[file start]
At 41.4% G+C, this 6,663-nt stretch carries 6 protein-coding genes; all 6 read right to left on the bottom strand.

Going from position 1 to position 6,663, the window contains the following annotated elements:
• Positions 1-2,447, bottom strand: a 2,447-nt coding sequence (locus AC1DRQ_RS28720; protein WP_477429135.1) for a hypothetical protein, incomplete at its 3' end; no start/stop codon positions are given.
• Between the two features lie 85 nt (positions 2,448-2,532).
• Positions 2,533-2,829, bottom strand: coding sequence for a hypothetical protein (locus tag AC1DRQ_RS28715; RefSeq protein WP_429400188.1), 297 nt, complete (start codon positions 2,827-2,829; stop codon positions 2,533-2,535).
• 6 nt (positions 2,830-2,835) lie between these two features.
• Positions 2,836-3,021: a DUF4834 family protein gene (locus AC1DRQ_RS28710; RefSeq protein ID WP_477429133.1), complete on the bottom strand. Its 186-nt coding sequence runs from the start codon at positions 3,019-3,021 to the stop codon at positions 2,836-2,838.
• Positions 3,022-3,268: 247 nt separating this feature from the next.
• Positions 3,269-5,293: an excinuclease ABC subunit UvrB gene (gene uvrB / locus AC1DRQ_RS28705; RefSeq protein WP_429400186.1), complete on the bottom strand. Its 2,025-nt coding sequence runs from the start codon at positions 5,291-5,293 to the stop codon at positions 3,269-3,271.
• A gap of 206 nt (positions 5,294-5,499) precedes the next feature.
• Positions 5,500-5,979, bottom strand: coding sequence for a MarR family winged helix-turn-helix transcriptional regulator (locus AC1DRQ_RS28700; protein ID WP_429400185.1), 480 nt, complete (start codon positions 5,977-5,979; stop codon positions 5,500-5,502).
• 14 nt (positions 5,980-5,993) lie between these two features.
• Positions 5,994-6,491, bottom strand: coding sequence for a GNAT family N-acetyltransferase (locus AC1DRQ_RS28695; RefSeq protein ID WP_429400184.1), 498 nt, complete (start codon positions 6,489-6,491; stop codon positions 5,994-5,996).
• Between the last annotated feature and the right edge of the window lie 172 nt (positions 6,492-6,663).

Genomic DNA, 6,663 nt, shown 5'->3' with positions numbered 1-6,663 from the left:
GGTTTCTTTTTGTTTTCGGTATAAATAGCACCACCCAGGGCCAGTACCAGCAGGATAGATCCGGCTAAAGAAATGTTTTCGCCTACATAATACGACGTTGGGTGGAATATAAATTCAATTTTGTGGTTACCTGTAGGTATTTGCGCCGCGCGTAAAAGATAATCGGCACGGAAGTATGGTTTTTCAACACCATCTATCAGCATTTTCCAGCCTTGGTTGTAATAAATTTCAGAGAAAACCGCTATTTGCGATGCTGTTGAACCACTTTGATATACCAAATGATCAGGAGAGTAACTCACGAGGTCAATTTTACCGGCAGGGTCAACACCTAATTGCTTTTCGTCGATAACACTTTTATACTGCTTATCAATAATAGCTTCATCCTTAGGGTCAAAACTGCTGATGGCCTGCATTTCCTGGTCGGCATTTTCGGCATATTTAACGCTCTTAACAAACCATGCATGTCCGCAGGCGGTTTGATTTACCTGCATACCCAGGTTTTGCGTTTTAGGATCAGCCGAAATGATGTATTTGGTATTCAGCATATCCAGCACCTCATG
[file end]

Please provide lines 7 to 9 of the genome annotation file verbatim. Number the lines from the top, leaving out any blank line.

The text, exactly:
• Positions 2,836-3,021: a DUF4834 family protein gene (locus AC1DRQ_RS28710; RefSeq protein ID WP_477429133.1), complete on the bottom strand. Its 186-nt coding sequence runs from the start codon at positions 3,019-3,021 to the stop codon at positions 2,836-2,838.
• Positions 3,022-3,268: 247 nt separating this feature from the next.
• Positions 3,269-5,293: an excinuclease ABC subunit UvrB gene (gene uvrB / locus AC1DRQ_RS28705; RefSeq protein WP_429400186.1), complete on the bottom strand. Its 2,025-nt coding sequence runs from the start codon at positions 5,291-5,293 to the stop codon at positions 3,269-3,271.